So it's not just the TSA officers. All Americans should be sick, as we all are threatened by this national debilitating disease. It's called politics.

(c) 2019 Bob Franken
Distributed by King Features Syndicate, Inc.

    

FEDERAL GOVERNMENT'S SAD SONG

FROM NORTH AMERICA SYNDICATE, 300 W 57th STREET, 41st FLOOR, NEW YORK, NY 10019
CUSTOMER SERVICE: (800) 708-7311 EXT. 236
BOB FRANKEN
FOR RELEASE TUESDAY, JAN. 15, 2019

FEDERAL GOVERNMENT'S SAD SONG
---
In 1932, as the Great Depression took hold and once-proud Americans were reduced to begging, Bing Crosby recorded a song called "Brother, Can You Spare a Dime?" It became a hit, even though Republicans tried to force radio stations not to play it because it was "anti-capitalist." And indeed it was.
"They used to tell me I was building a dream
With peace and glory ahead
Why should I be standing in line
Just waiting for bread?
... Buddy, can you spare a dime?"
Today, the Republicans are at it again, or at least one Republican is. As the country goes through a different kind of depression over the presidency of Donald Trump, 800,000 federal government workers are being told that they have little choice but to revert to modern-day panhandling, perhaps relying on modern social media to keep them and their families from economic collapse. Trump has dug in his heels over his perverted fantasy of a border wall. It's a "crisis" at the southern border he insists, with disingenuous support coming from his sycophants, who are so desperate to stay in his good graces that they're willing to sell their souls to keep their positions, assuming they even have souls.
Those federal employees whose jobs right now are worthless because they're unfortunate enough to work in agencies that didn't have funding appropriated are either being forced to stay at home or, in the case of those who have the bad luck of being designated "essential," to work without pay. There are a few lawsuits rattling around; there always are. In essence, they claim that such work without pay is mandated slavery.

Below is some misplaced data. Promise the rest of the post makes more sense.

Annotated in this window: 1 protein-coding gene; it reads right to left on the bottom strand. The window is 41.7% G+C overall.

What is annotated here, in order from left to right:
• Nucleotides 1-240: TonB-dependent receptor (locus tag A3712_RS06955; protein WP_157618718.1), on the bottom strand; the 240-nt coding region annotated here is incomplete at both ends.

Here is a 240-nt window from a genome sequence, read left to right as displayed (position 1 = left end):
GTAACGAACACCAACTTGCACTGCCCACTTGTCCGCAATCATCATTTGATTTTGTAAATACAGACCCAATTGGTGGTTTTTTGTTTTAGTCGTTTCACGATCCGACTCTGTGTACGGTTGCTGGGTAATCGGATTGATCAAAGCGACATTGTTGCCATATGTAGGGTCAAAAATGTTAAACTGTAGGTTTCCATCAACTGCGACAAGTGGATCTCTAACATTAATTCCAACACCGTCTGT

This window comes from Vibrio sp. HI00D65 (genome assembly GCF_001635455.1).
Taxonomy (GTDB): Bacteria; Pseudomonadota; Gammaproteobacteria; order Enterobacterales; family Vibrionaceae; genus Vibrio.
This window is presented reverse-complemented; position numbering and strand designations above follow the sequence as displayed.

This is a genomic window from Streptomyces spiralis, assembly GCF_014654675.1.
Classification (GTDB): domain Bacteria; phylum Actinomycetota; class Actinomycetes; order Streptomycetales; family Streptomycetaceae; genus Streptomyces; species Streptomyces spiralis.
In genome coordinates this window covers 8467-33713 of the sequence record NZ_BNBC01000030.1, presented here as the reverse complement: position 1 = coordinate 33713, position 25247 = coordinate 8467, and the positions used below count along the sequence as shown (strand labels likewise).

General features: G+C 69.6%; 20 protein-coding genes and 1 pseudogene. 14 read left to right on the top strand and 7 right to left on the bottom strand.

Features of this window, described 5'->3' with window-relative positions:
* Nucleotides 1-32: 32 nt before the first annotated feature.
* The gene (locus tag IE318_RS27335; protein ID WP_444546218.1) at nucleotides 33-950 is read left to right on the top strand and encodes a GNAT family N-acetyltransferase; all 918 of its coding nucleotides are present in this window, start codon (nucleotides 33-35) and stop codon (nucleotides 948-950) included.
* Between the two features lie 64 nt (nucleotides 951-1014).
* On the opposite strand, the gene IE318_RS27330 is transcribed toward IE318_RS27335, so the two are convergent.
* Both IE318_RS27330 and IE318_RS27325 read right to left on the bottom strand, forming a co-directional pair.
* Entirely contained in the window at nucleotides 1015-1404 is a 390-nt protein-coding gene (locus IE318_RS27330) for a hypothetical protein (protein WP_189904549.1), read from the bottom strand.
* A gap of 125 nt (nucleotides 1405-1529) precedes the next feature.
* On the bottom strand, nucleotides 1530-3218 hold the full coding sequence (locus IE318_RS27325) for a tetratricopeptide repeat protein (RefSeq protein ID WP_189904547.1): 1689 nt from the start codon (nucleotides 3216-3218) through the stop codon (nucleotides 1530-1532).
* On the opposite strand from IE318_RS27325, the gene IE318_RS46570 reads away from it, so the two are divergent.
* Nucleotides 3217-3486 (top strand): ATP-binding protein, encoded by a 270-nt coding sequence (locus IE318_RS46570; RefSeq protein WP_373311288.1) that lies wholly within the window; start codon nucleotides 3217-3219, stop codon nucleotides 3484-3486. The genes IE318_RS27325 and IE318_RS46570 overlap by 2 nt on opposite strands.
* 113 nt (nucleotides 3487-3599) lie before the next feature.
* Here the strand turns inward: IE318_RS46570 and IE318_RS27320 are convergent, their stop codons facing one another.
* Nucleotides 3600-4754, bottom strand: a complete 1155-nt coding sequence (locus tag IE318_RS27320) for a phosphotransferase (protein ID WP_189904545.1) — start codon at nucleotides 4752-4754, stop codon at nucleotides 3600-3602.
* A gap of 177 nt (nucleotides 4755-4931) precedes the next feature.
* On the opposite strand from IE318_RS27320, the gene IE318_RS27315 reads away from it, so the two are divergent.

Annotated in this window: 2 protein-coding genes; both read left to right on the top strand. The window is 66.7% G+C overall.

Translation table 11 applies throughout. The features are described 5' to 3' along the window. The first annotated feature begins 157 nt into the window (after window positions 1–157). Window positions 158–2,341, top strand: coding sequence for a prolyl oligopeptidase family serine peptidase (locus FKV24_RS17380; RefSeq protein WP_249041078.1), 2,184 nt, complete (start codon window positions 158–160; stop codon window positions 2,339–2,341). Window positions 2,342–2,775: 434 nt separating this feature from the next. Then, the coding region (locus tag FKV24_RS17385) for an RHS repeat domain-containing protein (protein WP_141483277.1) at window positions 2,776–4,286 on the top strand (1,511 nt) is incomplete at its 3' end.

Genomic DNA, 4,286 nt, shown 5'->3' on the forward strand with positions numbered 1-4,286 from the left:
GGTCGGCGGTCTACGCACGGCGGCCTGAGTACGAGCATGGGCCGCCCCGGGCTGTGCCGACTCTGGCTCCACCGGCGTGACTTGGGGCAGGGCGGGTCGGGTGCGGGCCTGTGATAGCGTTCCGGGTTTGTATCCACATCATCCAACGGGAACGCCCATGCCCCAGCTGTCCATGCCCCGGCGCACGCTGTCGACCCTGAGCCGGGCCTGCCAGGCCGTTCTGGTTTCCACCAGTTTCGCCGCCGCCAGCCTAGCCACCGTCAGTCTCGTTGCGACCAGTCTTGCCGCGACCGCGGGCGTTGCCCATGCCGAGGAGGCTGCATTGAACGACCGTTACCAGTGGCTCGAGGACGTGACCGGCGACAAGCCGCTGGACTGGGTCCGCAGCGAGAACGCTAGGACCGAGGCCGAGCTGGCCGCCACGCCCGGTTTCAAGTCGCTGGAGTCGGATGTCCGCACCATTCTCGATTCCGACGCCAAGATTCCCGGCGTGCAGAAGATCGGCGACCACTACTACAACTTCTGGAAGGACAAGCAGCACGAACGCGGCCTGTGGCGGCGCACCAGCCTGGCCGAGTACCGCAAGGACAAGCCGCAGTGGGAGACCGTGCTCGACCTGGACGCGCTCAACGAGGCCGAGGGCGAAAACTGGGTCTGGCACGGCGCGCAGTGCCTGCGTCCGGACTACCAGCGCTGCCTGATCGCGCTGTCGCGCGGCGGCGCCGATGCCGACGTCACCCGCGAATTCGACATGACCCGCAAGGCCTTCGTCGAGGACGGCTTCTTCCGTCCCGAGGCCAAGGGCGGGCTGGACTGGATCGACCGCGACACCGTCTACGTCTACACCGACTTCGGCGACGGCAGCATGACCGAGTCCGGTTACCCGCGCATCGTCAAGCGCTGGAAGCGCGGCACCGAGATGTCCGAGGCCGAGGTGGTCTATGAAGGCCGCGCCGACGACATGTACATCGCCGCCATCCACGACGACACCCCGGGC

President Trump has insisted that he can "relate" to their plight, even though he owns a private jet and claims to be a billionaire. Even so, some of the staff members who were designated "essential" tried to curry his favor by emailing memos to all hands containing strategies to survive. The Office of Personnel Management even offered sample letters that their unfortunates can send to those they owe -- landlords, for instance -- offering "to perform maintenance (e.g. painting, carpentry work) in exchange for partial rent payments."

 

If that sounded like it came from some graduates of Trump University's Marie Antoinette School of Human Resources, the Coast Guard provided the icing on the cake. It was five pages of icing, called "Managing your finances during a furlough." Guidance for the Coast Guard's 8,500 civilian employees who are sailing choppy waters as they struggle to stay financially afloat without their paycheck lifeboats. The tips included holding garage sales or selling things online, walking dogs or baby-sitting, tutoring and, of course, "Bankruptcy is a last option."
Bankruptcy has worked well for Donald Trump, but after the media picked up on the Coast Guard memo, it suddenly was deleted. Obviously, it embarrassed someone even without other money-raising tactics that might be a tad too controversial to mention here.
Happily, some merchants have seen the public-relations value of announcing they would cut unpaid federal government employees some slack, but that's uneven. Others, like many Transportation Security Administration officers, are calling in sick, which slows things down even more at our airports. That could mean airlines and other parts of the travel industry will use their deep-pocketed lobbying clout to put pressure on the politicians. I need to mention here that my wife is a federal employee, but realizing how unreliable and buffoonish our politicians are, we have put a few bucks aside each paycheck in case of the inevitable shutdown.
By the way, you might be interested that the dime of 1932 is worth slightly more than $4.50 today. Or you might not be interested. The truth of the matter is that thousands upon thousands of these families, who live paycheck to paycheck, need more than a lousy $4.50 to tide them over.